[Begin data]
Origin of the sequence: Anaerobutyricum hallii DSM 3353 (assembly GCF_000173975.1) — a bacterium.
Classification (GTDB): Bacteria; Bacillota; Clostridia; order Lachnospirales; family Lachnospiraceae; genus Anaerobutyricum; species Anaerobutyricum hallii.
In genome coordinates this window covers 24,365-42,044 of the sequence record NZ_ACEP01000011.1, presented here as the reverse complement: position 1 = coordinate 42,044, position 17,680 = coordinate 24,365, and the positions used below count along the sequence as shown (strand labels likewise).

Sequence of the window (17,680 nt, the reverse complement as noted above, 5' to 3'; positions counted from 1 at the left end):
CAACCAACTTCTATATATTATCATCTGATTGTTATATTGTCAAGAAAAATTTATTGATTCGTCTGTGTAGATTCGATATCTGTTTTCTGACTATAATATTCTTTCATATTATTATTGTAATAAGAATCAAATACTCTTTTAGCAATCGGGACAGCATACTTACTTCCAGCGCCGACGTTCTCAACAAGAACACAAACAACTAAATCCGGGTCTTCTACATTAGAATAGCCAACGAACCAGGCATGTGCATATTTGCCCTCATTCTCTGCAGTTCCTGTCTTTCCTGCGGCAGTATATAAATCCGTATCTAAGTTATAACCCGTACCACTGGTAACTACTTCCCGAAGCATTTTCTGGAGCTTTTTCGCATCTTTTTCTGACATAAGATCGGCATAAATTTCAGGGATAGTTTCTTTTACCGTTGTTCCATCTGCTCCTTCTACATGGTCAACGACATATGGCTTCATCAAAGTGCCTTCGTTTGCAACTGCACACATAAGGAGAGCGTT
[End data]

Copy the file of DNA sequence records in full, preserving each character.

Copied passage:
Origin of the sequence: Anaerobutyricum hallii DSM 3353 (assembly GCF_000173975.1) — a bacterium.
Classification (GTDB): Bacteria; Bacillota; Clostridia; order Lachnospirales; family Lachnospiraceae; genus Anaerobutyricum; species Anaerobutyricum hallii.
In genome coordinates this window covers 24,365-42,044 of the sequence record NZ_ACEP01000011.1, presented here as the reverse complement: position 1 = coordinate 42,044, position 17,680 = coordinate 24,365, and the positions used below count along the sequence as shown (strand labels likewise).

Sequence of the window (17,680 nt, the reverse complement as noted above, 5' to 3'; positions counted from 1 at the left end):
CAACCAACTTCTATATATTATCATCTGATTGTTATATTGTCAAGAAAAATTTATTGATTCGTCTGTGTAGATTCGATATCTGTTTTCTGACTATAATATTCTTTCATATTATTATTGTAATAAGAATCAAATACTCTTTTAGCAATCGGGACAGCATACTTACTTCCAGCGCCGACGTTCTCAACAAGAACACAAACAACTAAATCCGGGTCTTCTACATTAGAATAGCCAACGAACCAGGCATGTGCATATTTGCCCTCATTCTCTGCAGTTCCTGTCTTTCCTGCGGCAGTATATAAATCCGTATCTAAGTTATAACCCGTACCACTGGTAACTACTTCCCGAAGCATTTTCTGGAGCTTTTTCGCATCTTTTTCTGACATAAGATCGGCATAAATTTCAGGGATAGTTTCTTTTACCGTTGTTCCATCTGCTCCTTCTACATGGTCAACGACATATGGCTTCATCAAAGTGCCTTCGTTTGCAACTGCACACATAAGGAGAGCGTT